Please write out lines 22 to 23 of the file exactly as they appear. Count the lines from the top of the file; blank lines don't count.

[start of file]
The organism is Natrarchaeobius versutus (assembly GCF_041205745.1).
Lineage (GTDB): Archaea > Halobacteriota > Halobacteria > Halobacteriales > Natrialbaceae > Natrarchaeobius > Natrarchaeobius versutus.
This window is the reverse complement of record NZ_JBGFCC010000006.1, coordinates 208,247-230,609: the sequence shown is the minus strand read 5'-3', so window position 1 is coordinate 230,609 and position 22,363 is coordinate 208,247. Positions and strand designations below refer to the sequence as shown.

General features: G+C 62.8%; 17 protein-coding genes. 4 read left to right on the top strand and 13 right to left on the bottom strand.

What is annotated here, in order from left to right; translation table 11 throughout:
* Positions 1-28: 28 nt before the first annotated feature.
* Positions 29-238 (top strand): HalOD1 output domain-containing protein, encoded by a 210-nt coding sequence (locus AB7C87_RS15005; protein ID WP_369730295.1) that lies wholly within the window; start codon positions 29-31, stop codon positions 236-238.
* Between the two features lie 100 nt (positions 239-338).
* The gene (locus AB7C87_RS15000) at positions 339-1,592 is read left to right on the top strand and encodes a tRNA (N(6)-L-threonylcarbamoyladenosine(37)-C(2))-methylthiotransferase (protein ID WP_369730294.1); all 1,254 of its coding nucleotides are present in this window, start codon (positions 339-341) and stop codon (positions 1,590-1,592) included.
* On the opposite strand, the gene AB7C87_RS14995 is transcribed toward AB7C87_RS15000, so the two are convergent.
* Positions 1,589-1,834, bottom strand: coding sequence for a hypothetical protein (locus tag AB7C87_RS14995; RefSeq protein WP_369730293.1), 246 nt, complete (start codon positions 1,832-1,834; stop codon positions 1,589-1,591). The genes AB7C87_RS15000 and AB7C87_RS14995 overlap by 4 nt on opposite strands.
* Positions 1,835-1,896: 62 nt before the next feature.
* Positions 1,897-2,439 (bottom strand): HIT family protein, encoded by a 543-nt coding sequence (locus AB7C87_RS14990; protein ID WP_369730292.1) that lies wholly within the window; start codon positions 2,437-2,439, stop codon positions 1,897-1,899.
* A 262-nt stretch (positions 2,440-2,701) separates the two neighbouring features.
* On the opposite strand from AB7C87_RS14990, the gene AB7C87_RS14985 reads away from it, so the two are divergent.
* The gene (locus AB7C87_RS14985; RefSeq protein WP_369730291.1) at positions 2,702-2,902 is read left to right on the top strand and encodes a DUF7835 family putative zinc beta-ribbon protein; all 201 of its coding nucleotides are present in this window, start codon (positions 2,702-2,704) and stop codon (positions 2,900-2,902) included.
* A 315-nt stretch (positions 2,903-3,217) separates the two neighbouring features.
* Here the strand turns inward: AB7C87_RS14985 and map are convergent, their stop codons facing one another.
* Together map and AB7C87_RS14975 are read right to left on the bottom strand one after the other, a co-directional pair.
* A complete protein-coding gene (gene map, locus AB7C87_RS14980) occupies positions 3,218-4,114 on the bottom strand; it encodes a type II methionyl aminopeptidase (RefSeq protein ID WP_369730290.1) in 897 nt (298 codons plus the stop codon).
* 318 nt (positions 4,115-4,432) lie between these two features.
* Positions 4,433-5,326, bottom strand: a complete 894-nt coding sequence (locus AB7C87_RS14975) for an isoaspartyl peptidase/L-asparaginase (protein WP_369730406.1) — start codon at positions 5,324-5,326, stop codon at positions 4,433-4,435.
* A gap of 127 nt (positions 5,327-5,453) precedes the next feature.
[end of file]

* Positions 4,433-5,326, bottom strand: a complete 894-nt coding sequence (locus AB7C87_RS14975) for an isoaspartyl peptidase/L-asparaginase (protein WP_369730406.1) — start codon at positions 5,324-5,326, stop codon at positions 4,433-4,435.
* A gap of 127 nt (positions 5,327-5,453) precedes the next feature.